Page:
The third type of crepe I made was a Nutella crepe.  Simply spread a thin layer of your favorite chocolate hazelnut spread onto the crepe and then roll it up.  Top with whipped cream and a sprinkling of cocoa powder.  I loved all the different crepes I made, but this one was my favorite!

Thank you to all the SMS bakers who joined me in making these "pancakes" this week.  I hope that after seeing how simple it is to make crepes, you'll make them more regularly.  I can't wait to see how creative everyone got with these. Make sure you check out the Sweet Melissa Sundays Blog Roll to see what everyone else did with their crepes!

Mom's French Pancakes
from The Sweet Melissa Baking Book

1-1/2 cups whole milk (learn how to make your own with low fat or skim milk here)
4 large eggs
1 tsp canola oil or melted butter, plus more for the skillet
1 cup all-purpose flour
1 tsp sugar
1/4 tsp kosher salt

In a blender, combine the milk, eggs, and oil and pulse for a few seconds to blend.  Add the flour, sugar, and salt and pulse again until the batter is smooth. Do not over-mix.  The batter should be the consistency of heavy cream.  For the best results, let it rest covered in the refrigerator for at least 1 hour or overnight before using.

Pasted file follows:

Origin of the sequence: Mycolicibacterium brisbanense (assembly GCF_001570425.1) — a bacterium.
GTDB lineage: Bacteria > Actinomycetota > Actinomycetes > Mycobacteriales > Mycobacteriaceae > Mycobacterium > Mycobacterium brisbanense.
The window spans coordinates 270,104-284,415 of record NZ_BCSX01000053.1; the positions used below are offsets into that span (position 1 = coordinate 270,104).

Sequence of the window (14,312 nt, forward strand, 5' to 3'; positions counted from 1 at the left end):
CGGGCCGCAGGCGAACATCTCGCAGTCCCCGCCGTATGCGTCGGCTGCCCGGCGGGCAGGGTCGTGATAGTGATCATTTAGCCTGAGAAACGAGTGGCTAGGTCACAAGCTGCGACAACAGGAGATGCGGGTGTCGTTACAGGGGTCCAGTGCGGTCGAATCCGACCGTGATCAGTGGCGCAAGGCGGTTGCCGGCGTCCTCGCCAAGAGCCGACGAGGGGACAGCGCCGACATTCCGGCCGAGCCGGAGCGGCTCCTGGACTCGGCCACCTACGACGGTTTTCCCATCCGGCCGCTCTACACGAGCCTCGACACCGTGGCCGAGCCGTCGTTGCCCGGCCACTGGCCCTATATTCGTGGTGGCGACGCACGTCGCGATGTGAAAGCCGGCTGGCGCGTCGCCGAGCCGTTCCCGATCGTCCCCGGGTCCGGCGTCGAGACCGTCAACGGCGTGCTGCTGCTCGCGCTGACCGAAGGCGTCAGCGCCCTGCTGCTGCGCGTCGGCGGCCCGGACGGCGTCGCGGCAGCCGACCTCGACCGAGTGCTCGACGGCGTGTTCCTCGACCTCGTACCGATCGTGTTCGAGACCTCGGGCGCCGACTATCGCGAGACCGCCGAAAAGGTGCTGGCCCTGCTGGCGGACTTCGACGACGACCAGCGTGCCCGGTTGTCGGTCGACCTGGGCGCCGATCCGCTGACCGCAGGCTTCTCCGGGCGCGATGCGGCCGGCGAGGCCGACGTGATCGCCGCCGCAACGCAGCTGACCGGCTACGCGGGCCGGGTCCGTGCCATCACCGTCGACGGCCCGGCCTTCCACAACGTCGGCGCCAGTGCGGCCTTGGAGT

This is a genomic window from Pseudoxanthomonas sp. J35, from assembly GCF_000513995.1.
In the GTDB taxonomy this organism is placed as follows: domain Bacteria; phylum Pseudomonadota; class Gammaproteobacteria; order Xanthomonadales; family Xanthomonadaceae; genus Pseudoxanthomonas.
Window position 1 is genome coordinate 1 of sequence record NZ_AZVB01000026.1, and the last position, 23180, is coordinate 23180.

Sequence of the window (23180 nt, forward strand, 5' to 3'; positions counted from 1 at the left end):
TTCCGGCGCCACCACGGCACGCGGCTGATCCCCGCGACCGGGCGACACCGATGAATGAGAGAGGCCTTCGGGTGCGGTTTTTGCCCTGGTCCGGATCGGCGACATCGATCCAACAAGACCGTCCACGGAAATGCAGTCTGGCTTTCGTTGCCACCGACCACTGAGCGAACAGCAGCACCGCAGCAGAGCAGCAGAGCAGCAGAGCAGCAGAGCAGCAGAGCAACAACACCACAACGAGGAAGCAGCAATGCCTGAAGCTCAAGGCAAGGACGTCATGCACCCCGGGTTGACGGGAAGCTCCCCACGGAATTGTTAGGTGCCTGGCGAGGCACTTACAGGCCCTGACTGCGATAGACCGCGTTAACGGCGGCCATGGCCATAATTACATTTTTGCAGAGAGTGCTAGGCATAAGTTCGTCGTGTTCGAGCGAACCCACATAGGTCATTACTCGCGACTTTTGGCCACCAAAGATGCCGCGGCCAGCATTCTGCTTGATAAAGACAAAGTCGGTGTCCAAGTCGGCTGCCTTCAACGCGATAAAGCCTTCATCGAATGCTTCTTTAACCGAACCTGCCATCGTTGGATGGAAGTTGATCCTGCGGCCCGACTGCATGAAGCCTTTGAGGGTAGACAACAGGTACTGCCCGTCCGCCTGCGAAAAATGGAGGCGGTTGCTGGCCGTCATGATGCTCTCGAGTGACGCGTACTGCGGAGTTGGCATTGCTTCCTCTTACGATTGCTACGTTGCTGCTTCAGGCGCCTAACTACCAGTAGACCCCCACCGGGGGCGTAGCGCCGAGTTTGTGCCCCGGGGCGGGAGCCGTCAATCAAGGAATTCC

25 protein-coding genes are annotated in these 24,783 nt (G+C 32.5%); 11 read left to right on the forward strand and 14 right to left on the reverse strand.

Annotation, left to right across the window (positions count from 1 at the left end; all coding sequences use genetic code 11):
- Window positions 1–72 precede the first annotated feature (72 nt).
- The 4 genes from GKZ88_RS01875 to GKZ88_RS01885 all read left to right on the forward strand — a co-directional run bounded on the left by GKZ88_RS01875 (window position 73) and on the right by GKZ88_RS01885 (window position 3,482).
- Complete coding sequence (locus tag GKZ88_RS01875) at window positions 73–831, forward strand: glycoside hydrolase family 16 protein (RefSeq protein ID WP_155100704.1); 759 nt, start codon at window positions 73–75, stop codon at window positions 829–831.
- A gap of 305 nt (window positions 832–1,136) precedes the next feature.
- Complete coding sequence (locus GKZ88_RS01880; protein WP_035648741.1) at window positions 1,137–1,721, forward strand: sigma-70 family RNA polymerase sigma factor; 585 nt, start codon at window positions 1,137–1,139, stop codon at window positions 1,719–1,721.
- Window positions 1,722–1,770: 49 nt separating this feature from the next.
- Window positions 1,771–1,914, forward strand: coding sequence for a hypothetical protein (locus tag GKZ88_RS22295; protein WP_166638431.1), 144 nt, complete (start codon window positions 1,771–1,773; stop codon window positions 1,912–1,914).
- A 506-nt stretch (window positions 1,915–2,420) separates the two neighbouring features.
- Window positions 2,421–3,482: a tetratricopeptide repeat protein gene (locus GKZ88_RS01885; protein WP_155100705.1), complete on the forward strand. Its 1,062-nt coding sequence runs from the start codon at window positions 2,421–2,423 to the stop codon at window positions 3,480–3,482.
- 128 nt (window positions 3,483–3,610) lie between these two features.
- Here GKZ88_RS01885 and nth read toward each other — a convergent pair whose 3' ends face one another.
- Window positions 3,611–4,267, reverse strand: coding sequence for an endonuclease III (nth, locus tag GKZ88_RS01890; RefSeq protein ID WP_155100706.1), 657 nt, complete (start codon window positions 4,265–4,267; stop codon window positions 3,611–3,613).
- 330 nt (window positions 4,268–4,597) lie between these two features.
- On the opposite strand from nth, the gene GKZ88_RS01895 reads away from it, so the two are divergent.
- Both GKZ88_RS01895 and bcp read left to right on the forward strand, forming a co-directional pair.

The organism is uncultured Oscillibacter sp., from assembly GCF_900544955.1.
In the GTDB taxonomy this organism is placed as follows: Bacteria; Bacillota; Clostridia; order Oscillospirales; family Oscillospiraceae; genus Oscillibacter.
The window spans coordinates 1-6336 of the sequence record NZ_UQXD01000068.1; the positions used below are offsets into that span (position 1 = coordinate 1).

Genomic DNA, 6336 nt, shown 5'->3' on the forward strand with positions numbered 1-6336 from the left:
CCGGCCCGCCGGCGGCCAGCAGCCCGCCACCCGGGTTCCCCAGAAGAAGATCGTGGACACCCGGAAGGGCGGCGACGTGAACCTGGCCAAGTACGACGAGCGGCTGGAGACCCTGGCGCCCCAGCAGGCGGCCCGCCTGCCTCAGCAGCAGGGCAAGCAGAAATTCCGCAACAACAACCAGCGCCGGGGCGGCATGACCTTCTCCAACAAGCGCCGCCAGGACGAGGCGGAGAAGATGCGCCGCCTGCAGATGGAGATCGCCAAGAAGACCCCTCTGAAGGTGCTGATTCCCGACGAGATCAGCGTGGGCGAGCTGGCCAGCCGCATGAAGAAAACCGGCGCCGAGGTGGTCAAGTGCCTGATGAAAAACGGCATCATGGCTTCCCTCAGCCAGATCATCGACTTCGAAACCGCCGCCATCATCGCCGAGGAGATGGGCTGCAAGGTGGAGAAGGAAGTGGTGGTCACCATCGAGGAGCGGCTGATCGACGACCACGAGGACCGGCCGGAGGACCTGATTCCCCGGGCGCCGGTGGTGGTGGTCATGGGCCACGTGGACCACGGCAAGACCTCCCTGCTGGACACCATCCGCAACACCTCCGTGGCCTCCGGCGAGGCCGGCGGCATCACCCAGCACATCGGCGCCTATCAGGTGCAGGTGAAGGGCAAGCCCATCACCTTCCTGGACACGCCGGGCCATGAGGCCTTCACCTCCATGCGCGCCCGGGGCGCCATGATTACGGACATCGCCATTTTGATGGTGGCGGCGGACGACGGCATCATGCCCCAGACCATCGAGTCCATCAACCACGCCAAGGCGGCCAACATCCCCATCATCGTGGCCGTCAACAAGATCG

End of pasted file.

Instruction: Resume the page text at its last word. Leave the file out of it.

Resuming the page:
Preheat a 12-inch skillet (a seasoned cast-iron one works well, or a crepe pan, if you have one).  Rub the pan with a few drops of oil.  Repeat between pancakes if the skillet looks dry.  When the skillet is hot (drop a tiny dot of batter on the skillet to check - if it sizzles, it's ready), pour about 1/4 cup of batter onto the pan, then quickly pick up the pan and swirl the batter around, aiming for a round shape (this takes practice, but it is not that difficult).

When the surface of the crepe appears dry, use an angled offset spatula to loosen it around the edges (I have used a metal cake server in a pinch).  Quickly slip the spatula under the crepe, flip it, and remove it from the pan almost immediately.  Repeat as desired.  (You can freeze unused batter in an airtight container for up to 1 month.  Whisk together until smooth once defrosted.)

Serve warm filled with jam, fresh fruit, ice cream, or whipped cream and sprinkle with confectioner's sugar.  Enjoy!

Crepes can be frozen between layers of wax paper and wrapped in plastic wrap and then in aluminum foil for up to 3 weeks.  Defrost still wrapped at room temperature.